Boffins eye gene therapy to cure blindness

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Boffins eye gene therapy to cure blindness

First clinical trials underway.

British doctors have conducted the first clinical trial of a revolutionary gene therapy treatment for blindness.

Researchers at University College London developed the procedure to help adults and children with a condition called Leber's congenital amaurosis (LCA), an inherited retinal degeneration for which there is no effective treatment. 

The team from UCL's Institute of Ophthalmology and Moorfields Eye Hospital was led by Professor Robin Ali and includes leading eye surgeon James Bainbridge and leading retinal specialist Professor Tony Moore.

LCA causes progressive deterioration in vision owing to an abnormality in a particular gene called RPE65.

The technique used in the trial involves inserting healthy copies of the gene into the cells of the retina to help them to function normally. It is hoped that restoring the activity in these cells will restore vision.

"We have been developing gene therapy for eye disease for almost 15 years but until now we have been evaluating the technology only in the laboratory," said Professor Ali.

"Testing it for the first time in patients is very important and exciting, and represents a huge step towards establishing gene therapy for the treatment of many different eye conditions."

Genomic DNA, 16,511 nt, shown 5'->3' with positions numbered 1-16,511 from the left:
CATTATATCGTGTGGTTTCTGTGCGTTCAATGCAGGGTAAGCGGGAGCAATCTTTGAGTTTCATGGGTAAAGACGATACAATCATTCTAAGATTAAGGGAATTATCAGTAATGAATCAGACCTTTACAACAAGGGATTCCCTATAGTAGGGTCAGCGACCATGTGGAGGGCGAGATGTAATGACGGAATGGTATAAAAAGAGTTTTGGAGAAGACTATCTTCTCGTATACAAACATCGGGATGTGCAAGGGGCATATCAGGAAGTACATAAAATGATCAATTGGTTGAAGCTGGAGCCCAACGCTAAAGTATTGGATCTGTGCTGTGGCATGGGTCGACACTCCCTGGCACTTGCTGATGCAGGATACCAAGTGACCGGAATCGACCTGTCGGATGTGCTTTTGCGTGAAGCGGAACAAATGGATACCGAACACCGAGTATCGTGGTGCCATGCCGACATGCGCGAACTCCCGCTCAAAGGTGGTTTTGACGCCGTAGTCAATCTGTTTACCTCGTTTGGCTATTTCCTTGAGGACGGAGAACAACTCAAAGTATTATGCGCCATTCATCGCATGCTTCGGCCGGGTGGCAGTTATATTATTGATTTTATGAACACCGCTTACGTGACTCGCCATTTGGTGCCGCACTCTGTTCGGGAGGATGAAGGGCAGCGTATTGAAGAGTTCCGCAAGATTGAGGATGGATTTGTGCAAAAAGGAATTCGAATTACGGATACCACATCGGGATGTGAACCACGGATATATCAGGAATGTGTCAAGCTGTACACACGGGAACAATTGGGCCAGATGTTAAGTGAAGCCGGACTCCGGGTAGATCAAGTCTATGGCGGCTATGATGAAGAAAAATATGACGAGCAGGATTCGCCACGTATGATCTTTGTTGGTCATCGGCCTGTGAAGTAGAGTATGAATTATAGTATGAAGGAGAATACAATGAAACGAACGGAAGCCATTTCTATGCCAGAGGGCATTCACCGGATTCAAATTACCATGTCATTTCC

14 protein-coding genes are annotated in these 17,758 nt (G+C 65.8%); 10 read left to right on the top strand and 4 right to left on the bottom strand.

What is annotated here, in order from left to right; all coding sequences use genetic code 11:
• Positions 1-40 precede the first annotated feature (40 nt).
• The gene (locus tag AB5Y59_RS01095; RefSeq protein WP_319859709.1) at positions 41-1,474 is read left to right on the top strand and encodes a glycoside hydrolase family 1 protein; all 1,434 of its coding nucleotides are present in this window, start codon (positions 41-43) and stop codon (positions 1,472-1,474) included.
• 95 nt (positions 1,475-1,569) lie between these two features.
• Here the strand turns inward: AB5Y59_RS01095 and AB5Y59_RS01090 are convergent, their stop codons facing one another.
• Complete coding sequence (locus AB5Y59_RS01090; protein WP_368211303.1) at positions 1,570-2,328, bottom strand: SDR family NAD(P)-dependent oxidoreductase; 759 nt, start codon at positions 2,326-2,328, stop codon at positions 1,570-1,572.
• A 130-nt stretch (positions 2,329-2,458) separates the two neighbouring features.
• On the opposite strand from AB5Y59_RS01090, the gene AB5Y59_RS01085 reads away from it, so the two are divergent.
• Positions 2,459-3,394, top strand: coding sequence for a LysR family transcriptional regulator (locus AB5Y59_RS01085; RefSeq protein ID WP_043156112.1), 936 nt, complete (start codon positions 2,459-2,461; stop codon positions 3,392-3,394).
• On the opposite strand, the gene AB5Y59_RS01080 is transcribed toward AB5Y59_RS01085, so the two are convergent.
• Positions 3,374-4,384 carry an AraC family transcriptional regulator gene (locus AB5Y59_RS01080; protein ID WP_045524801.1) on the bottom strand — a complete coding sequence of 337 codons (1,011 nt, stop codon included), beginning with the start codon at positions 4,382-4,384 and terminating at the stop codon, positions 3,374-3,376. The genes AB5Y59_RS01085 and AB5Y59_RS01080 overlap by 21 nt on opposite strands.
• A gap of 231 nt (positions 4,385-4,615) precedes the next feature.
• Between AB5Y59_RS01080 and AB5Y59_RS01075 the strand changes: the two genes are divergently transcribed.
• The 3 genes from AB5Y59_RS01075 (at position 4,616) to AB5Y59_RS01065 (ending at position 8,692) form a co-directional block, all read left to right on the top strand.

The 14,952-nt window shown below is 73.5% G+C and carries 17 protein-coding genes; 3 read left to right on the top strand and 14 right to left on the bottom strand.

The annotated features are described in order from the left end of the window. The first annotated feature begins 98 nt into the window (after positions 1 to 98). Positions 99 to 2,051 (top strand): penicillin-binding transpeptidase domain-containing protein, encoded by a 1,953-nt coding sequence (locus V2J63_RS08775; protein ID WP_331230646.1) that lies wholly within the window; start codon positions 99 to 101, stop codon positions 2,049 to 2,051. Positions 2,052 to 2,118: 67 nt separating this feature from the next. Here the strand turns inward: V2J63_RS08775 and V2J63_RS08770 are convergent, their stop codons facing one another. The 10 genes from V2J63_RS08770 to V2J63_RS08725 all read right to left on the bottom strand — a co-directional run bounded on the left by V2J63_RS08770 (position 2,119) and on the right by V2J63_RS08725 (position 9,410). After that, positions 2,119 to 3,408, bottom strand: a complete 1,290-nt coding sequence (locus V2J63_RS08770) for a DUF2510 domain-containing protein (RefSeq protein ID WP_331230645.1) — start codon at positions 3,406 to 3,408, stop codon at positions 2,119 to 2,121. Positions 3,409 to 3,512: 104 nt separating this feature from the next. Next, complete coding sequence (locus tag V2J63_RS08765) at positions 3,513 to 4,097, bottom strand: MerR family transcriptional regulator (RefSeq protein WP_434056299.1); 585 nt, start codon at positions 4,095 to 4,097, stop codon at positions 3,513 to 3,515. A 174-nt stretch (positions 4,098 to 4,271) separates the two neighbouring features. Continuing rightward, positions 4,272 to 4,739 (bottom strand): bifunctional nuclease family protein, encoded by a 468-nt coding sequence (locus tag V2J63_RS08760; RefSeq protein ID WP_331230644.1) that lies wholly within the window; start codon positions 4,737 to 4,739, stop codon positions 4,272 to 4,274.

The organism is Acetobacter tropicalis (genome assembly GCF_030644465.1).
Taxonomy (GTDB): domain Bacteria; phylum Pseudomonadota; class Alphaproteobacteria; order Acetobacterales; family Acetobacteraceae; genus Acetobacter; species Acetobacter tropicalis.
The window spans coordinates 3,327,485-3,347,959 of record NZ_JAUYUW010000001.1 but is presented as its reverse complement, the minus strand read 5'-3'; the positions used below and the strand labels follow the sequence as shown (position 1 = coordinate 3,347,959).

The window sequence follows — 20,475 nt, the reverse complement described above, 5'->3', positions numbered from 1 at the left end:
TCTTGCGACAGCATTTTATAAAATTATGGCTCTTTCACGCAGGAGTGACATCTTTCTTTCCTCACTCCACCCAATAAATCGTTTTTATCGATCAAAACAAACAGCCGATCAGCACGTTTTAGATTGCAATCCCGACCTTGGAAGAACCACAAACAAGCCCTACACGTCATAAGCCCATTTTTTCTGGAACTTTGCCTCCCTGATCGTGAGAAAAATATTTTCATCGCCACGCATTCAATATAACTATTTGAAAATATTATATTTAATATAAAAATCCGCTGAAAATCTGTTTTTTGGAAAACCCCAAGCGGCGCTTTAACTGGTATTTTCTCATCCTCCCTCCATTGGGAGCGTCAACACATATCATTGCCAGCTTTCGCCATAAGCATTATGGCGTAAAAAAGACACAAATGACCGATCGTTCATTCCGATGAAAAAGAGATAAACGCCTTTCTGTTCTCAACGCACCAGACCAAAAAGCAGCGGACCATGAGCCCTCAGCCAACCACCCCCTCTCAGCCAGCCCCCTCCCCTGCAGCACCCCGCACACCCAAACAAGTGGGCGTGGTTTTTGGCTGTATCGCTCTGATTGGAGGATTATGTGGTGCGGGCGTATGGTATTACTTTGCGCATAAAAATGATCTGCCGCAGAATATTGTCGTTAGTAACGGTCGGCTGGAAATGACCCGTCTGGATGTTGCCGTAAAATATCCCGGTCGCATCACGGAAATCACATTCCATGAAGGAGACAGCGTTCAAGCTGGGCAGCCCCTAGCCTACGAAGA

Although the initial procedure has been very successful it will be several months until the team can determine the impact of the treatment.

"Some indications of the results of the trial may be available within several months, but the subjects will need to be followed-up to assess the long-term effect of the treatment," said Professor Moore.

"It will be many months before we have the full picture. We anticipate the best outcome in younger patients, as we will be treating the disease in the early stages of development."

Professor Ali added that the results from this first human trial are likely to provide an important basis for many more gene therapy protocols in the future.

However, scientists will still have a lot of work ahead of them as there are many forms of retinal degeneration, meaning that the use of gene therapy must be individually developed and tested in a separate clinical trial specifically for that disease.
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